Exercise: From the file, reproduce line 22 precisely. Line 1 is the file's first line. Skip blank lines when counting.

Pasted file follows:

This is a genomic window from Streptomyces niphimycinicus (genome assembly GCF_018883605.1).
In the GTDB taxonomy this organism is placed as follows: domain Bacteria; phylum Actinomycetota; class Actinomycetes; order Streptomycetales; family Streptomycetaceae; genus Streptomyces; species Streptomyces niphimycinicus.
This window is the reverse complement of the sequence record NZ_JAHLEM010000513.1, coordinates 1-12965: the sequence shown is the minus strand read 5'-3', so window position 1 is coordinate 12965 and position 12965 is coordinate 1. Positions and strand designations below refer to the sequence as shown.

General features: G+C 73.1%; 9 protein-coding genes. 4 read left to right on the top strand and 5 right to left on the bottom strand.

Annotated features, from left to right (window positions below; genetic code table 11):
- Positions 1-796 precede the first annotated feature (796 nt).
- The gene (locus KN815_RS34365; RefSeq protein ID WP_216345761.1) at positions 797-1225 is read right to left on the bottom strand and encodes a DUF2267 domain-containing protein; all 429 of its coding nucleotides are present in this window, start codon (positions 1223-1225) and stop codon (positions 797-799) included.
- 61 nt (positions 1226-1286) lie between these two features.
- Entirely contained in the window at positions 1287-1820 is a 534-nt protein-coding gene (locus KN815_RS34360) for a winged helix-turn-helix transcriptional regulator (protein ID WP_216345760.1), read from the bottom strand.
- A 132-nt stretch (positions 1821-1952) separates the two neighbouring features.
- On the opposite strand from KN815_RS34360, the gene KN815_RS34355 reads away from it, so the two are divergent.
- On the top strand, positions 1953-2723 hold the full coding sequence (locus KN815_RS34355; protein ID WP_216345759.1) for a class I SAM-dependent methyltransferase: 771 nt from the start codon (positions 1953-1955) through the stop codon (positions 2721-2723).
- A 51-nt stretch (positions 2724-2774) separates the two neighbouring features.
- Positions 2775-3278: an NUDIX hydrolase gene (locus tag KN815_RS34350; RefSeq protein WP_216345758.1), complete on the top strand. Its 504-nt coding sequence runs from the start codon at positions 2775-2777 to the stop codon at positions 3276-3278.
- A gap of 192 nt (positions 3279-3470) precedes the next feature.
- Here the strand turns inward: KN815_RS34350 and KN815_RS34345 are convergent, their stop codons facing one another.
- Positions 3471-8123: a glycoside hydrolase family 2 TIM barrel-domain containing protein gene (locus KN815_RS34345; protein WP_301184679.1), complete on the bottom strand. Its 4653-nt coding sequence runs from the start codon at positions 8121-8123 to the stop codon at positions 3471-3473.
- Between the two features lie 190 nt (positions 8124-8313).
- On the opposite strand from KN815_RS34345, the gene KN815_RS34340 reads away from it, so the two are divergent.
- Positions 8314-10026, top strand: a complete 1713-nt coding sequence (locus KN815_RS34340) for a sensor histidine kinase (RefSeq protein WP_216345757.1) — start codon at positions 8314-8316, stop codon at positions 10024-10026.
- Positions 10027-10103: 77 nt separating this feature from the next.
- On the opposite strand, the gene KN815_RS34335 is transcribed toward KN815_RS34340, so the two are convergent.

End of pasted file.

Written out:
- On the opposite strand, the gene KN815_RS34335 is transcribed toward KN815_RS34340, so the two are convergent.